Students then rehearsed in pairs and timed themselves. Then they rehearsed with different pairs and gave each other feedback. I monitored throughout and noted any hindrances to effective communication e.g. pronunciation difficulties, intonation, misuse of vocabulary or grammar.
When the students had rehearsed, they then worked in their pairs to decide on which props they would use in the filming e.g. flags, pictures, souvenirs, food items, even skateboards! They then brought these to the next class when we filmed the video.
I set up the video camera in a quiet room prior to the class. I decided against filming in the classroom to ensure audio quality and clarity. I took one pair at a time to the quiet room and gave them time to make themselves comfortable and arrange their props. Then I recorded them. I told them that I would only record them once. If they made a mistake they should just carry on. As a result, the recording didn't take a long time and the other students in the classroom didn't become too restless. In fact, they had another task to work on during the recording.
Naturally, the students wanted to watch themselves afterwards but I encouraged them to focus on the positive aspects.
Exchange and follow-up
I then posted the video to the other centre (in Portugal). When I received their video I watched it and prepared questions for the students. Some questions focussed on factual information e.g. geographical details and places of interest. Others were designed to raise awareness of similarities and differences between the two cultures e.g. the education system. Students were then invited to discuss the advantages and disadvantages of the two systems and voice their opinions.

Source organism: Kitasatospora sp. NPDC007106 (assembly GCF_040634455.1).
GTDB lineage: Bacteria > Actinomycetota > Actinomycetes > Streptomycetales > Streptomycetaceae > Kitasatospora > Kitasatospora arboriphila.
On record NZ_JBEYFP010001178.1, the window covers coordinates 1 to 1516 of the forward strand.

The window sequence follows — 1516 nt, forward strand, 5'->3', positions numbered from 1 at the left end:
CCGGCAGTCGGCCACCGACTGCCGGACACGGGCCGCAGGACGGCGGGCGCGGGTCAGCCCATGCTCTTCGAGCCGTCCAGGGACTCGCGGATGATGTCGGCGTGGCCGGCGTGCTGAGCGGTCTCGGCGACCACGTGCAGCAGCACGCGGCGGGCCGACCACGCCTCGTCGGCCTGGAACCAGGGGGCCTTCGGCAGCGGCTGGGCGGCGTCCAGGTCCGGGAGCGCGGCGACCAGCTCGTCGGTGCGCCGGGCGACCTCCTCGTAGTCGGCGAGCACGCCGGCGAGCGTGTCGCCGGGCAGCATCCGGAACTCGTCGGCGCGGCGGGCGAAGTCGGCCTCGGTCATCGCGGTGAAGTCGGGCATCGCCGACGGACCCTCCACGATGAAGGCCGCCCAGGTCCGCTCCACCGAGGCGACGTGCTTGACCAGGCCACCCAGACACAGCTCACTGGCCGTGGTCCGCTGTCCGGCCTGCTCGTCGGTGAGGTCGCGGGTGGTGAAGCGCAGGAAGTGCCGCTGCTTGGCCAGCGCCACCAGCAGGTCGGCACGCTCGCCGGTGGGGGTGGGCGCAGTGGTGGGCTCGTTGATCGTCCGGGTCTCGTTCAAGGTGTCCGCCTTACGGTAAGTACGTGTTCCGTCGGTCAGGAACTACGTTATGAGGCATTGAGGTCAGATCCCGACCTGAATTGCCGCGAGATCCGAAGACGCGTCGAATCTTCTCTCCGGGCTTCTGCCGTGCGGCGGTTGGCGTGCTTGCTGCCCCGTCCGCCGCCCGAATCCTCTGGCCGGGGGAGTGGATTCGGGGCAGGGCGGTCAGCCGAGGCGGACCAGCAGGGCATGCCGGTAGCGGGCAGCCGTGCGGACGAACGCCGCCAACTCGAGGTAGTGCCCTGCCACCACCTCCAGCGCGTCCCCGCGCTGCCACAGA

After watching the video I hoped that my students would be interested in communicating with the Portuguese students via e-mail. However, this didn't happen mainly because the other students were slightly older, but also because their recording quality was not good and it was difficult to understand what they were saying.
Evaluation and tips
On reflection, the exchange project was a success. The students performed well and the project gave them a sense of achievement. In addition, they gained knowledge of another country and culture. Most notable was the performance of the boys. In this class the girls usually outperformed the boys. This project gave the boys an opportunity to excel. However, the project could have been better organised to ensure greater success. In future I would
- Select an exchange group of the same age and level of English where possible.
- Work closely with the other teacher (this could be via e-mail) e.g. agree on topics together.
- Ensure audio quality and clarity. If the students can't hear or understand each other, they become frustrated or uninterested.
- Encourage a variety of presentation techniques e.g. interview or role-play and the use of interesting props (since video is primarily a visual medium).
- Discourage the reading of texts while filming because the students don't look at the camera or use body language. Similarly, discourage memorisation as this leads to unnatural speech
Deborah Bullock, Teacher, British Council, Ukraine